Decent De"cent, a. [L. decens, decentis, p. pr. of decere to be fitting or becoming; akin to decus glory, honor, ornament, Gr. ? to seem good, to seem, think; cf. Skr. d?c to grant, to give; and perh. akin to E. attire, tire: cf. F. d['e]cent. Cf. Decorate, Decorum, Deig?.] 1. Suitable in words, behavior, dress, or ceremony; becoming; fit; decorous; proper; seemly; as, decent conduct; decent language. --Shak. Before his decent steps. --Milton. 2. Free from immodesty or obscenity; modest. 3. Comely; shapely; well-formed. [Archaic] A sable stole of cyprus lawn Over thy decent shoulders drawn. --Milton. By foreign hands thy decent limbs composed. --Pope. 4. Moderate, but competent; sufficient; hence, respectable; fairly good; reasonably comfortable or satisfying; as, a decent fortune; a decent person. A decent retreat in the mutability of human affairs. --Burke. -- De"cent*ly, adv. -- De"cent*ness, n.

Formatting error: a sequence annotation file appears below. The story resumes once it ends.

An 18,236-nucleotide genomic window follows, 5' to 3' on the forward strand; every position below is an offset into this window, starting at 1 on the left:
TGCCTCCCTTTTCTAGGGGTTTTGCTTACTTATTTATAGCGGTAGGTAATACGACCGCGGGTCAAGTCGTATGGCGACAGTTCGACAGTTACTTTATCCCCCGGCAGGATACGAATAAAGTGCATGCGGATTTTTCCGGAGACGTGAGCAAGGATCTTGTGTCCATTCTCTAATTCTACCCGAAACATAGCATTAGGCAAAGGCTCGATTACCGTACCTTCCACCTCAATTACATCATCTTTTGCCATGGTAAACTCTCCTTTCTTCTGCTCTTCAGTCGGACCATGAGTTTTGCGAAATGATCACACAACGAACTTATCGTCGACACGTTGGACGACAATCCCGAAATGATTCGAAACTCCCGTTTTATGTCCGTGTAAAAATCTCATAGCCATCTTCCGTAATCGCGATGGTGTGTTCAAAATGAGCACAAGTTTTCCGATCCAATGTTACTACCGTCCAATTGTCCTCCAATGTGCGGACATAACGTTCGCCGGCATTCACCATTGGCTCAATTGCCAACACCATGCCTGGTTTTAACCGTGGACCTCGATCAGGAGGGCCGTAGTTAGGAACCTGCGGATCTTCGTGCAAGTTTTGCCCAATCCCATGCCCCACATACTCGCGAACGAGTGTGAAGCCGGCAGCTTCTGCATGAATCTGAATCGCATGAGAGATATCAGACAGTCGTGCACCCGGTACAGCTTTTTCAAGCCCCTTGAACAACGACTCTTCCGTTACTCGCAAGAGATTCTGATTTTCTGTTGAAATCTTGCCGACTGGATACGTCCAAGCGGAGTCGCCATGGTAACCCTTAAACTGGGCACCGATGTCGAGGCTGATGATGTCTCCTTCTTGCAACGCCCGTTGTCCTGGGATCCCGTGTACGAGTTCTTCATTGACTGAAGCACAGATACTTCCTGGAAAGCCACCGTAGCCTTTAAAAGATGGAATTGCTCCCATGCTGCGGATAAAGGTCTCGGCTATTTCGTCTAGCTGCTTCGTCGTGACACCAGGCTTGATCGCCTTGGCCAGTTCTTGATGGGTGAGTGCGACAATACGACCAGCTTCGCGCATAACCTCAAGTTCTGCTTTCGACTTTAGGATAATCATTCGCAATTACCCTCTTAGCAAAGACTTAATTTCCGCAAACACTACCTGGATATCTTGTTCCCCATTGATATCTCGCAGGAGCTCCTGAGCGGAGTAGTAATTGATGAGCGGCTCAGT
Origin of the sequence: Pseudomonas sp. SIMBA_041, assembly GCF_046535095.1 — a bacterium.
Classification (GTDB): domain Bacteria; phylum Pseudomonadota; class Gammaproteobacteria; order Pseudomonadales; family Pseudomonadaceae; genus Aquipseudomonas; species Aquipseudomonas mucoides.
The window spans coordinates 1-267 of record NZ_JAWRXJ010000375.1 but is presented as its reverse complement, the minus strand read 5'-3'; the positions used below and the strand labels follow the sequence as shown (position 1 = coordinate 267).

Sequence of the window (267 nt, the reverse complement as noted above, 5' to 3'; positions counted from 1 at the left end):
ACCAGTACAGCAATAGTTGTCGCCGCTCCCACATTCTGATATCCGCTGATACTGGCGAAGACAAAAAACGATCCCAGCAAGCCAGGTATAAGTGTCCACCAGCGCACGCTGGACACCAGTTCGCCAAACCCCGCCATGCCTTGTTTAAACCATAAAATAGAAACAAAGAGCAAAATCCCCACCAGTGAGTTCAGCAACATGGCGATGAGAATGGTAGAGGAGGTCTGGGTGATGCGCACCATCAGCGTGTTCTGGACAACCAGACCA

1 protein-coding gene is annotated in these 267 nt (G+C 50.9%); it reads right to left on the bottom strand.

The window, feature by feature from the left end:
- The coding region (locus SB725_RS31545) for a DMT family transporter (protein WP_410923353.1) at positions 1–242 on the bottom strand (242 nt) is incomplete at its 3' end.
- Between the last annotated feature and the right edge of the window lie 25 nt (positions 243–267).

de'-sent-li (euschemonos): Only once is this word found in our English Bible (1Co 14:40). It is in the last verse of that remarkable chapter on the proper use of spiritual gifts in the church and the proper conduct of public worship. It does not refer here to absence of impurity or obscenity. It rather refers to good order in the conduct of public worship. All things that are done and said in public worship are to be in harmony with that becoming and reverent spirit and tone that befit the true worshippers of God.